A cyst is a closed pocket or pouch of tissue. It can be filled with air, fluid, pus, or other material.
Cysts may form within any tissue in the body. Most cysts in the lungs are filled with air. Cysts that form in the lymph system or kidneys are fluid-filled. Certain parasites, such as some types of roundworms and tapeworms, can form cysts within the muscles, liver, brain, lungs, and eyes.
Cysts are common on the skin. They can develop when acne causes a sebaceous gland to clog, or they can form around something that is stuck in the skin. These cysts are not cancer (benign) but can cause pain and changes in appearance.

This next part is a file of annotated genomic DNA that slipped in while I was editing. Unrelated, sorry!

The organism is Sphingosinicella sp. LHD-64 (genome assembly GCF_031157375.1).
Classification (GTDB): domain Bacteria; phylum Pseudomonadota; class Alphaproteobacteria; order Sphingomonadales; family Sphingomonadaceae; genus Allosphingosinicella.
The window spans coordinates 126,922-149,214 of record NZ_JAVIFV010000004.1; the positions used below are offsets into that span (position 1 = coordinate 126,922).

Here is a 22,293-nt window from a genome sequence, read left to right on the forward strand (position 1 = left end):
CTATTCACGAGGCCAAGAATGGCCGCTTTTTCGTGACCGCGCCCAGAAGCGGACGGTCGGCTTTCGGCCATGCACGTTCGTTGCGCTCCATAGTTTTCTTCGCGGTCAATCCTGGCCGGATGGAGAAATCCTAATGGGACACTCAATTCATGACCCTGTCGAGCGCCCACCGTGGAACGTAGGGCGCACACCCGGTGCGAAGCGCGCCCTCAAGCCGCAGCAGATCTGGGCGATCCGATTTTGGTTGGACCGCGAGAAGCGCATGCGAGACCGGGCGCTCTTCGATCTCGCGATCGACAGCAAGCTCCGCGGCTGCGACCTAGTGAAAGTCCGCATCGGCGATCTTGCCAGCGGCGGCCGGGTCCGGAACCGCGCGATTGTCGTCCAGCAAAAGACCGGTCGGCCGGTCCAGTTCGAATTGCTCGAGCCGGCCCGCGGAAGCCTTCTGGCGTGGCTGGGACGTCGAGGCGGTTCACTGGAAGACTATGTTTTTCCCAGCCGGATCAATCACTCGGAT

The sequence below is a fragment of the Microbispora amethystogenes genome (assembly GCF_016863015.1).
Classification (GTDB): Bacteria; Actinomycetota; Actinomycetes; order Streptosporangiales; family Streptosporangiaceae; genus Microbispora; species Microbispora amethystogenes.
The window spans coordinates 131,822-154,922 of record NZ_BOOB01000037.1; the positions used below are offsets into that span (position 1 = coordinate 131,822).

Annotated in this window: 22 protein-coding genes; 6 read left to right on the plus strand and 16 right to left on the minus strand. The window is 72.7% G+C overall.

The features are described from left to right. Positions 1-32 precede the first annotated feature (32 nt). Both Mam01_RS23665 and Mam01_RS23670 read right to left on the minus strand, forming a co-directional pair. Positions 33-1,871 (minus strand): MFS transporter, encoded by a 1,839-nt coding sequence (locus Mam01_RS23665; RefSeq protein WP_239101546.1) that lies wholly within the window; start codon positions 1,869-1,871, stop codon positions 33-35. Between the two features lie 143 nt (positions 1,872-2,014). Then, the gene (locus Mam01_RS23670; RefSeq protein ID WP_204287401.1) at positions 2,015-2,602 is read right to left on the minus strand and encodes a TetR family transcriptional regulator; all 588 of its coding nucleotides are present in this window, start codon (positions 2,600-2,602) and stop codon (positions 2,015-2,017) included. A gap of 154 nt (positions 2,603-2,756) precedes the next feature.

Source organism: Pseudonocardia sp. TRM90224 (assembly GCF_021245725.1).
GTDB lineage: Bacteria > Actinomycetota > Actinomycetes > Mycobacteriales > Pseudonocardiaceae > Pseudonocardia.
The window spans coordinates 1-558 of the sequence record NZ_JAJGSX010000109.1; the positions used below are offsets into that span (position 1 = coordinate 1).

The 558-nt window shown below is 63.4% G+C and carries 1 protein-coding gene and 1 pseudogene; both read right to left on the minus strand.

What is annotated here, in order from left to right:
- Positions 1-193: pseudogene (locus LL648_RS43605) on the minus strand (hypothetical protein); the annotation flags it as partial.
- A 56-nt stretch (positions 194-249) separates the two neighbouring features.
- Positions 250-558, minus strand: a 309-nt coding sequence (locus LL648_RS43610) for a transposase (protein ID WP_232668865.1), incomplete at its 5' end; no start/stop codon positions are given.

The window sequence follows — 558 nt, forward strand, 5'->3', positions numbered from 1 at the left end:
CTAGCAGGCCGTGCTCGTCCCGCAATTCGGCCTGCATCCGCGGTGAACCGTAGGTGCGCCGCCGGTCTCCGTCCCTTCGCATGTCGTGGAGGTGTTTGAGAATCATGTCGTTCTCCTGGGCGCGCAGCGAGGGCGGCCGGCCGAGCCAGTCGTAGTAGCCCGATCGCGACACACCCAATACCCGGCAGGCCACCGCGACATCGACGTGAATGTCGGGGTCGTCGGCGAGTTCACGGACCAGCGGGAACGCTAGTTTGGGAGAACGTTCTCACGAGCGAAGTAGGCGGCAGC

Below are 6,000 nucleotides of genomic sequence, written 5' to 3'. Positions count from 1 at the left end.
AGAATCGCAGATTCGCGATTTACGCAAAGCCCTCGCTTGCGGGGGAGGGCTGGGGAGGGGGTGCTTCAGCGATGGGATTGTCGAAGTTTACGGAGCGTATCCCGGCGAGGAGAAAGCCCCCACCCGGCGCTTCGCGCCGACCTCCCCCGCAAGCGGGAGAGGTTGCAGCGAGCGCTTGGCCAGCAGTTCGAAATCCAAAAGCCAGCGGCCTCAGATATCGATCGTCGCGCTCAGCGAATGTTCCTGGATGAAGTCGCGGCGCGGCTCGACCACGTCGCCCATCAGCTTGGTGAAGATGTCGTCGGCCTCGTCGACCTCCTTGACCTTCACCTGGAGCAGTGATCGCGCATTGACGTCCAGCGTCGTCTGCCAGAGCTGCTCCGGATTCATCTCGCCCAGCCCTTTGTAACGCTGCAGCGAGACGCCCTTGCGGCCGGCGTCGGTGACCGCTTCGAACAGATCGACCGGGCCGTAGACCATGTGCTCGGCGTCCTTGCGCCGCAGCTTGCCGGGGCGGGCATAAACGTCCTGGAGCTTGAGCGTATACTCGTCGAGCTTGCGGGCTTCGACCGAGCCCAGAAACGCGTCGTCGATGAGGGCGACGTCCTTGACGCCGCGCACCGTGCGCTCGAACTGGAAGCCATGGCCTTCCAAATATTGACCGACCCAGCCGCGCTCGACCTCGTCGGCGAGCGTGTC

Cysts can be drained or removed with surgery, depending on their type and location.
A pilonidal dimple is a type of cyst.
Stone MS. Cysts. In: Bolognia JL, Jorizzo JL, Schaffer JV, et al, eds. Dermatology. 3rd ed. Philadelphia, PA: Elsevier Mosby; 2012:chap 110.
Last reviewed on: 12/2/2014
Reviewed by: Richard J. Moskowitz, MD, dermatologist in private practice, Mineola, NY. Review provided by VeriMed Healthcare Network. Also reviewed by David Zieve, MD, MHA, Isla Ogilvie, PhD, and the A.D.A.M. Editorial team.